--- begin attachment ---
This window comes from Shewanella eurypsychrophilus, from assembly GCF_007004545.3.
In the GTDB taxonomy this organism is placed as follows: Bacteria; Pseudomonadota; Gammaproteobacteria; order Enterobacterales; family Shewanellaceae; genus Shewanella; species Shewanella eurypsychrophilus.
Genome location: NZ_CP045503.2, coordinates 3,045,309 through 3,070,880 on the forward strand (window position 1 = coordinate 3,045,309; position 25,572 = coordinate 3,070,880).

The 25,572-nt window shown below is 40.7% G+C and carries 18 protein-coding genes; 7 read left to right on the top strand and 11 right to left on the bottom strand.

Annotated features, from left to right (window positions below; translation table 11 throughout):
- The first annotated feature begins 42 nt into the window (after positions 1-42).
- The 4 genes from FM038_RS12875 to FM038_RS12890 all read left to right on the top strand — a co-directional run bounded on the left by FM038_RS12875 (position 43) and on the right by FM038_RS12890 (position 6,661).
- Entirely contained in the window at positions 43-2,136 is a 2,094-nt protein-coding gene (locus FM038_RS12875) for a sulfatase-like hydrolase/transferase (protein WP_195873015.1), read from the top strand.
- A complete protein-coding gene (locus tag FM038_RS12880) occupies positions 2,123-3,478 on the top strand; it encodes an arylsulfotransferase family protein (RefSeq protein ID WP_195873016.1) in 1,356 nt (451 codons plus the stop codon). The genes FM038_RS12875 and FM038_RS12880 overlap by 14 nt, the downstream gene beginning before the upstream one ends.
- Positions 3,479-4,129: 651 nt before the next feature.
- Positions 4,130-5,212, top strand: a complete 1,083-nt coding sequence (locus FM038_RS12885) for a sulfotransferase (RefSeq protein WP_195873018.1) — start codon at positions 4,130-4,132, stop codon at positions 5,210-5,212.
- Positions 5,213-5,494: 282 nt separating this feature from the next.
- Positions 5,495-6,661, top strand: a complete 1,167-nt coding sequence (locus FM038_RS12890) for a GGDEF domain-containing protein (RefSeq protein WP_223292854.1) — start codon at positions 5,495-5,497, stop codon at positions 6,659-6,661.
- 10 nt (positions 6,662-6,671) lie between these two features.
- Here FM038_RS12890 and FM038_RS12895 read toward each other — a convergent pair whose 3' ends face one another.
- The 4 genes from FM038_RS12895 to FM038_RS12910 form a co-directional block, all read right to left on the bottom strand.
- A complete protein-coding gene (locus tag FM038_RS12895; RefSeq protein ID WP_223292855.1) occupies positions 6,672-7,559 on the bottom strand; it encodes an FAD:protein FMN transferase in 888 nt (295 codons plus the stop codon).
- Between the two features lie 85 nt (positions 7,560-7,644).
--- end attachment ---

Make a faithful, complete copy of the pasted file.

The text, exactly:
This window comes from Shewanella eurypsychrophilus, from assembly GCF_007004545.3.
In the GTDB taxonomy this organism is placed as follows: Bacteria; Pseudomonadota; Gammaproteobacteria; order Enterobacterales; family Shewanellaceae; genus Shewanella; species Shewanella eurypsychrophilus.
Genome location: NZ_CP045503.2, coordinates 3,045,309 through 3,070,880 on the forward strand (window position 1 = coordinate 3,045,309; position 25,572 = coordinate 3,070,880).

The 25,572-nt window shown below is 40.7% G+C and carries 18 protein-coding genes; 7 read left to right on the top strand and 11 right to left on the bottom strand.

Annotated features, from left to right (window positions below; translation table 11 throughout):
- The first annotated feature begins 42 nt into the window (after positions 1-42).
- The 4 genes from FM038_RS12875 to FM038_RS12890 all read left to right on the top strand — a co-directional run bounded on the left by FM038_RS12875 (position 43) and on the right by FM038_RS12890 (position 6,661).
- Entirely contained in the window at positions 43-2,136 is a 2,094-nt protein-coding gene (locus FM038_RS12875) for a sulfatase-like hydrolase/transferase (protein WP_195873015.1), read from the top strand.
- A complete protein-coding gene (locus tag FM038_RS12880) occupies positions 2,123-3,478 on the top strand; it encodes an arylsulfotransferase family protein (RefSeq protein ID WP_195873016.1) in 1,356 nt (451 codons plus the stop codon). The genes FM038_RS12875 and FM038_RS12880 overlap by 14 nt, the downstream gene beginning before the upstream one ends.
- Positions 3,479-4,129: 651 nt before the next feature.
- Positions 4,130-5,212, top strand: a complete 1,083-nt coding sequence (locus FM038_RS12885) for a sulfotransferase (RefSeq protein WP_195873018.1) — start codon at positions 4,130-4,132, stop codon at positions 5,210-5,212.
- Positions 5,213-5,494: 282 nt separating this feature from the next.
- Positions 5,495-6,661, top strand: a complete 1,167-nt coding sequence (locus FM038_RS12890) for a GGDEF domain-containing protein (RefSeq protein WP_223292854.1) — start codon at positions 5,495-5,497, stop codon at positions 6,659-6,661.
- 10 nt (positions 6,662-6,671) lie between these two features.
- Here FM038_RS12890 and FM038_RS12895 read toward each other — a convergent pair whose 3' ends face one another.
- The 4 genes from FM038_RS12895 to FM038_RS12910 form a co-directional block, all read right to left on the bottom strand.
- A complete protein-coding gene (locus tag FM038_RS12895; RefSeq protein ID WP_223292855.1) occupies positions 6,672-7,559 on the bottom strand; it encodes an FAD:protein FMN transferase in 888 nt (295 codons plus the stop codon).
- Between the two features lie 85 nt (positions 7,560-7,644).